The daughter now likes jewelry and Barbie: but adolescence looms large on the horizon.
Published in the Nashville Eye Column of The Tennessean, April 3, 1995.
Recently, at our oldest daughter’s 10th birthday party, I listened in as her circle of friends shared their opinions about the gifts Crystal received. Barbie was still in, but other dolls were out. Clothes were becoming more important, and jewelry was on everyone’s wish list. The conversation turned to which boys they thought were cute in their school and whose music they liked best.
All the signs were there: Adolescence wa on the horizon, and I knew were on the brink of something big. I could see that my little girl was quickly blossoming into a beautiful young lady.
Crystal was becoming more responsible and independent. She started asking for the car keys so she could put them in the ignition to turn on the engine. For the time being, she was content to do that. But I knew that in the not-so-distant future, she would replace me in the driver’s seat.
So, I was well aware of what we were facing, but I knew she was not. I wanted to find a way to tell her to stop for a minute, because the years were passing too quickly. I watned her to know that it is great to be a kid, but it was OK to gruw up as well.
On the morning of her birthday, I wrote her a letter. After reading it, I held her for a long time while tears filled my eyes. She gave me a look that said, “I don’t understand all of this now, but I know I will someday.”
Then, she had to get ready for school. As I dropped her off, I watched her enter into her fourth grade world — a world that felt ready to take on high heels, panty hose and earrings. A world where the opinions of friends were becoming as important as the opinion of parents.
I pulled the car over and opened the letter, hoping that one day it would mean as much to her as it did to me.
“Exactly 10 years ago today at 5:37 in the morning, a littel angel came into my life. It’s difficult to describe all the things I was feeling at the time, but I clearly remember the doctor laying you on my chest for me to hold you. Your eyes were trying so hard to stay open under the bright lights. I ran my finger over your fuzzy little eyebrows. You had a head full of long black hair.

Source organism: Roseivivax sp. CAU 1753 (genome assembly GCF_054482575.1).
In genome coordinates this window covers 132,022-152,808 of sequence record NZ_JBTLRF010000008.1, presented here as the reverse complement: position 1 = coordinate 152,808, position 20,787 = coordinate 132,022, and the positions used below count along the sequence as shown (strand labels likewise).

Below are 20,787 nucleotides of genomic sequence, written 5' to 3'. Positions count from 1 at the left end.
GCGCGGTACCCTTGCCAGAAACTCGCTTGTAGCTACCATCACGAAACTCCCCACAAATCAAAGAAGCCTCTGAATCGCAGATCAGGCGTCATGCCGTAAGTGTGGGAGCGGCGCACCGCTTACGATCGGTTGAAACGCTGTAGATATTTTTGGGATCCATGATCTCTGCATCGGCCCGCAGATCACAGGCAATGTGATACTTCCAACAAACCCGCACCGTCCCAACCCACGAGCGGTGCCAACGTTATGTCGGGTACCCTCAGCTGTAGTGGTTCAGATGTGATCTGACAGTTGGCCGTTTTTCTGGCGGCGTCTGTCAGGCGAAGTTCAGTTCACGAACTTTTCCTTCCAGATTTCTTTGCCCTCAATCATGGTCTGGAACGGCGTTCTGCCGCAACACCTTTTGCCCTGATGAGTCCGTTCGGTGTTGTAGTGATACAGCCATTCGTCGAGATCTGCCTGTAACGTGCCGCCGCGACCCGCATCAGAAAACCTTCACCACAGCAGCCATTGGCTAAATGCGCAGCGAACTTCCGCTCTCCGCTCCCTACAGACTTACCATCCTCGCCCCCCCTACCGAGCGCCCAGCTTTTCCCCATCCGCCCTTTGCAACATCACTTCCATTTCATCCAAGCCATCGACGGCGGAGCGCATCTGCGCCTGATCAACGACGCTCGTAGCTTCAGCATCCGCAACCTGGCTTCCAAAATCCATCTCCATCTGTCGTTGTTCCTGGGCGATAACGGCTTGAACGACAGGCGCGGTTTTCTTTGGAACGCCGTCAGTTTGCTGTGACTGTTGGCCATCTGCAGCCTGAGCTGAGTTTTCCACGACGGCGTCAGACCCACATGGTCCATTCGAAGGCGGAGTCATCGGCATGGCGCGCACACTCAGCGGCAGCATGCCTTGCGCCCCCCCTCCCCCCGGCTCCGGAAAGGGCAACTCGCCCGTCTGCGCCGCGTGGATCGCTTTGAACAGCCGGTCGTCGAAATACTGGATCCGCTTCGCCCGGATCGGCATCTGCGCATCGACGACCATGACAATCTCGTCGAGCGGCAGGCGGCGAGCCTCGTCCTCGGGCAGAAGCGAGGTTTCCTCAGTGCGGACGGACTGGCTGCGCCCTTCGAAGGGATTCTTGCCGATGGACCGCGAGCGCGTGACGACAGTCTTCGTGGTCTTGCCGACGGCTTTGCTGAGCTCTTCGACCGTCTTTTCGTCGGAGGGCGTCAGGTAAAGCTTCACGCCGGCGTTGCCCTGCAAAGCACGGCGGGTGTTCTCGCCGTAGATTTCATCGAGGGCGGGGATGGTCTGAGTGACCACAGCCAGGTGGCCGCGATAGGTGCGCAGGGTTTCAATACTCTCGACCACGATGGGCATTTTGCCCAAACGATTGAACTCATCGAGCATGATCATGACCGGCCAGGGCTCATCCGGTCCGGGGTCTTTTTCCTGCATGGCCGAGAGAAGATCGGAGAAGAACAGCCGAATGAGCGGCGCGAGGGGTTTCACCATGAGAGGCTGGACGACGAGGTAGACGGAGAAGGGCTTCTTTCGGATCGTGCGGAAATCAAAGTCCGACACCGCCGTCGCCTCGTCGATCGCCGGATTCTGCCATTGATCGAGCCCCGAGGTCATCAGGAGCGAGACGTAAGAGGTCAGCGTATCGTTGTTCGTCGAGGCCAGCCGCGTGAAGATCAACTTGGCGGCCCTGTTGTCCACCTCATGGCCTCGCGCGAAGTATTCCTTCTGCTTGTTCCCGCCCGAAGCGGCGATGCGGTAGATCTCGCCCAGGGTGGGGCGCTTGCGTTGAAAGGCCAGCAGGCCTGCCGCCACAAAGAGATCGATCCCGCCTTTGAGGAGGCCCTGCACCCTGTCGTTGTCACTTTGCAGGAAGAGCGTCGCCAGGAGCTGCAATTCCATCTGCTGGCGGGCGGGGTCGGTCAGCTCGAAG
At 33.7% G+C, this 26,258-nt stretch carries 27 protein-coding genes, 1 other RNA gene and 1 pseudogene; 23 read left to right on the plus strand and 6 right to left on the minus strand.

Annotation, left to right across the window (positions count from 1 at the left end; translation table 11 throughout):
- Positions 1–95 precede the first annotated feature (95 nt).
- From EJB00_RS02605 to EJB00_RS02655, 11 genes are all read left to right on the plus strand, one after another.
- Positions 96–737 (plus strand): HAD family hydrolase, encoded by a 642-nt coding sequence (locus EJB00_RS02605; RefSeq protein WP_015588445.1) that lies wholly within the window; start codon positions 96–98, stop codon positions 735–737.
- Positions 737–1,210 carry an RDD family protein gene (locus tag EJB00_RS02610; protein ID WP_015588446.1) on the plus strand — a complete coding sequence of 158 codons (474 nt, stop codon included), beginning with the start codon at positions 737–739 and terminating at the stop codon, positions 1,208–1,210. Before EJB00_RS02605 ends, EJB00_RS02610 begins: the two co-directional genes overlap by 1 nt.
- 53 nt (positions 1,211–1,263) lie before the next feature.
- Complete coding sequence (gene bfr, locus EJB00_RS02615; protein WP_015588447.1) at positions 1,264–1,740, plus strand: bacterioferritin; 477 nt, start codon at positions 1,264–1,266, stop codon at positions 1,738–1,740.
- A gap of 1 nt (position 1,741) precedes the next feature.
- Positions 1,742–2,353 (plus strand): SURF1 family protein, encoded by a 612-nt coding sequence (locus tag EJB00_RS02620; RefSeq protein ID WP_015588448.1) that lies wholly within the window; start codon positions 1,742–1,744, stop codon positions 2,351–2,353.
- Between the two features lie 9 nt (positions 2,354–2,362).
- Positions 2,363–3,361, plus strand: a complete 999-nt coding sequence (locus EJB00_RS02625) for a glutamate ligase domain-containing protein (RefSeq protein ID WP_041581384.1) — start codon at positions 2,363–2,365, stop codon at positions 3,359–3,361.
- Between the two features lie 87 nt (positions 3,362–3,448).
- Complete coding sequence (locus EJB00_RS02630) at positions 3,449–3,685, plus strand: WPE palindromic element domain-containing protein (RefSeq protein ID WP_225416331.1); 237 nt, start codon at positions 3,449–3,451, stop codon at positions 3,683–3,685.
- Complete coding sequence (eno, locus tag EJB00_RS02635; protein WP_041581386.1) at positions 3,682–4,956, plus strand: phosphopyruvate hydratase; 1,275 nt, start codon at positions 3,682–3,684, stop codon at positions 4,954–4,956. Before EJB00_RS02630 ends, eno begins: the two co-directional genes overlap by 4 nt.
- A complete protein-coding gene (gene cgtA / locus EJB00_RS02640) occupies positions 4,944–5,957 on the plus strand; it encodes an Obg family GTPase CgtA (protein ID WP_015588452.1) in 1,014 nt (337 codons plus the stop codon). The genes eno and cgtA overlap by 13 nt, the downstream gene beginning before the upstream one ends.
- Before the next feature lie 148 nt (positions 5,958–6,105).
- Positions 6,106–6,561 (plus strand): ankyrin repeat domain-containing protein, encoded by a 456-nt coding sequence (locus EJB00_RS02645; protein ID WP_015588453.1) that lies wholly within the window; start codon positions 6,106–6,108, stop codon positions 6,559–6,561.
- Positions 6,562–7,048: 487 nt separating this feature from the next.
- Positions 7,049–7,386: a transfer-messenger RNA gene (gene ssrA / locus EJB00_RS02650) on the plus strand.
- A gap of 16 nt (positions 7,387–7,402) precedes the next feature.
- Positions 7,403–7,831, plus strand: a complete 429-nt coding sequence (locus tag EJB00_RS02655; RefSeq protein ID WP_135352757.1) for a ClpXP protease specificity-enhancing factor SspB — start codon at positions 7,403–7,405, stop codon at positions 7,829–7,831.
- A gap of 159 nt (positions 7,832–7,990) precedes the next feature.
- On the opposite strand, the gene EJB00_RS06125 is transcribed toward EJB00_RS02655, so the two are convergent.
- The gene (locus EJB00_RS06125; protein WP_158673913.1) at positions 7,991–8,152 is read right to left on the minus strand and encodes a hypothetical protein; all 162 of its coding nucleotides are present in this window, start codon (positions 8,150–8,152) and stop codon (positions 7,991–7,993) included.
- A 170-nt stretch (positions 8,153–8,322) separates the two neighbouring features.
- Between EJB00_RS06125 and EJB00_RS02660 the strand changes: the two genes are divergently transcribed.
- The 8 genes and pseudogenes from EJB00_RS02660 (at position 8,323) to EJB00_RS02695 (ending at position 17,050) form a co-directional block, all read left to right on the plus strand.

“Your Daddy’s first words to you were ‘Hello, Crystal Faith.” Soon he carried you down the hall to the nursery and I was left think about things.
“I kept saying to myself, ‘Wow, I’m a Mom.’
“Sometimes, I still say that same thing over and over again,. Being a mom is a pretty tough job. But I can honestly say that nothing makes me more proud or gives me more joy than my family. I feel honored that you came to share your life with me.
“Both of our lives have changed drastically since that day 10 years ago. You have learned to walk, talk, sing, dance, do cartwheels, tell long stories, do homework, ride your bike, skate, read, do long division problems, play dress-up, play Barbies, give hugs, use the phone, take a shower, get yourself dressed, put up your clothes (occasionally) and fix your hair.
“So, you can see that you have come a long way in thes last 10 years. It has made me so proud to watch you grow from being one of the most beautiful babies I have ver seen into the lovely young lady that you are today. You are kind, considerate, smart, and you work extremely hard in school. You love everyone around you. You are the best big sister in the world, and one of the best daughters as well.
“As we travel together into whatever lies ahead of us, I want you to remember this: Always believe in yourself and that God has a plan for your life. You are capable of doing anything you want to do. And finally, I want you to understand that you are loved more than you will ever realize. You are special. You are appreciated. Your Daddy and I are on your side.
“So, keep smiling, my birthday girl. Try to laugh every day and enjoy yourself. The best is yet to come.
“I love you with all my heart, soul and mind.
Mom, (formerly known as Mommy)